After North Korea demonstrated for the first time its ability to build a nuclear-capable missile capable of striking the US, U.S. and South Korean forces responded with a show of force by firing deep-strike, precision missiles into the sea.
After the dueling shows of military force by rival nations, Gen. Vincent K. Brooks, the commander of American troops in South Korea, gave a blunt assessment of the tense situation.
“Self-restraint, which is a choice, is all that separates armistice and war,” Brooks told the New York Times in reference to the Korean War, which ended with a ceasefire rather than a peace treaty in 1953.
“As this alliance missile live-fire shows, we are able to change our choice when so ordered by our alliance national leaders,” said Brooks, adding that it “would be a grave mistake for anyone to believe anything to the contrary.”
North Korea has often provoked the U.S., most recently by detaining a healthy U.S. student who was traveling through Pyongyang and releasing him back to the U.S. in a coma.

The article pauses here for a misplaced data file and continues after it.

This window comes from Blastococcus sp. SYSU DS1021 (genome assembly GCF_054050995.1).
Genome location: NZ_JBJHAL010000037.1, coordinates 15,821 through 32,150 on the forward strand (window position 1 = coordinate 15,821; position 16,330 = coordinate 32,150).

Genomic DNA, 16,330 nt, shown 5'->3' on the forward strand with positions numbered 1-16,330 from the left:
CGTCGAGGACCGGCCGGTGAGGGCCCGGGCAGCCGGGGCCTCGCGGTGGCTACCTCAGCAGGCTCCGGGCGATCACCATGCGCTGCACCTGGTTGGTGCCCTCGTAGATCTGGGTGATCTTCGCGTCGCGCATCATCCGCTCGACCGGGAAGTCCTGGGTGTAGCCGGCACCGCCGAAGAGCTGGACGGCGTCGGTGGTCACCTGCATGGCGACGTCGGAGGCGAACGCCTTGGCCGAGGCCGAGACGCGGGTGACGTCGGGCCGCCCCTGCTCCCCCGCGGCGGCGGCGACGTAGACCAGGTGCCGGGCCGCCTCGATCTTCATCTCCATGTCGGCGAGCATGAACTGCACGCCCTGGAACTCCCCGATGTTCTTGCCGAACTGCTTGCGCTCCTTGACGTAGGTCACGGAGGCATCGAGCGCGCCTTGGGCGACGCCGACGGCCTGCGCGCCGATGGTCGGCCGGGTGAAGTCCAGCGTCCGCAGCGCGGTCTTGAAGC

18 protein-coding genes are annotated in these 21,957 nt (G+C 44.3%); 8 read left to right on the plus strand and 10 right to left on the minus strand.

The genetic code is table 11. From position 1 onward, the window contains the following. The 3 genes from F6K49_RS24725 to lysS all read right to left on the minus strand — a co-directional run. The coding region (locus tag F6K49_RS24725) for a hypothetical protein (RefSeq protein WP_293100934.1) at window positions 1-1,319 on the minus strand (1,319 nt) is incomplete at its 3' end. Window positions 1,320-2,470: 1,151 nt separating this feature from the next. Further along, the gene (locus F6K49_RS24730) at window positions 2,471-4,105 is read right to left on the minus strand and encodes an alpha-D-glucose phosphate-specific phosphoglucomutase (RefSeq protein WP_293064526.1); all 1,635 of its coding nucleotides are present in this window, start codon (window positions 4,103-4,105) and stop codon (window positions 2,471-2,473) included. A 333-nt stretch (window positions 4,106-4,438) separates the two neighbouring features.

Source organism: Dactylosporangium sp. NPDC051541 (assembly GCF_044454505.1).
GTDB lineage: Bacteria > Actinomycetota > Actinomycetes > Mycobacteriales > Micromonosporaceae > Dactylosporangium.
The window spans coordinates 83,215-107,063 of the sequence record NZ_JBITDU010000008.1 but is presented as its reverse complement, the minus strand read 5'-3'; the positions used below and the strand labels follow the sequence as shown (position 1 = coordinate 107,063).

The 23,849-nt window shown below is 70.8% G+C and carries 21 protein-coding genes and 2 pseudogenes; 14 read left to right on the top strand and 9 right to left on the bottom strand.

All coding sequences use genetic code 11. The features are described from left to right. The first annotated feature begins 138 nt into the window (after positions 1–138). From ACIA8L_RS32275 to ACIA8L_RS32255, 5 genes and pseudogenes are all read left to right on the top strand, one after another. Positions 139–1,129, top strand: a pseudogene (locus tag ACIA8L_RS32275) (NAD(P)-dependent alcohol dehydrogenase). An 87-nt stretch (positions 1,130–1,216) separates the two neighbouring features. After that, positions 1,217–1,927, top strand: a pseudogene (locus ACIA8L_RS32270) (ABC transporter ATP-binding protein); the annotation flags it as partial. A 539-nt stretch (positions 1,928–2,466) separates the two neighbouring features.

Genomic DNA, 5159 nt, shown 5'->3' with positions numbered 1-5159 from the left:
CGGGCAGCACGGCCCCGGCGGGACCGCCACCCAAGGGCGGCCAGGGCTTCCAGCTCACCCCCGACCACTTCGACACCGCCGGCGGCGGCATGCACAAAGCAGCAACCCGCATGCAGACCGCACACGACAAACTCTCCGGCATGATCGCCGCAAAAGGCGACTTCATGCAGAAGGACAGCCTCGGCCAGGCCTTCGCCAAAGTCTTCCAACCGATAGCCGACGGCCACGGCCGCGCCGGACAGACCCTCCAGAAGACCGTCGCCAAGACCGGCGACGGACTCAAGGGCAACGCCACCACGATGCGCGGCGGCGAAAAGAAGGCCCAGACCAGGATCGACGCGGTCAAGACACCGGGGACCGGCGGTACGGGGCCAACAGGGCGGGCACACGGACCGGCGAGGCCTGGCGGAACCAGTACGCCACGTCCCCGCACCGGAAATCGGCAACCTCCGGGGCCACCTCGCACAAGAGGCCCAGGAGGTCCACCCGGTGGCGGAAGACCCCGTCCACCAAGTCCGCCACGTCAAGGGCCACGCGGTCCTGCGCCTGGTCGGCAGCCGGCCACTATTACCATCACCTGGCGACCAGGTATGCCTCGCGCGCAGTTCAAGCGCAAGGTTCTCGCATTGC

North Korea's continued ballistic missile and nuclear tests also have the stated purpose of targeting the United States.
But while the U.S. does stockpile weapons and forces in South Korea to potentially thwart or initiate an attack, the U.S. does not retaliate militarily.
Instead, U.S. armed forces merely stand ready as North Korea's nuclear and conventional weapons hold major U.S.-allied cities like Seoul and Tokyo at risk.
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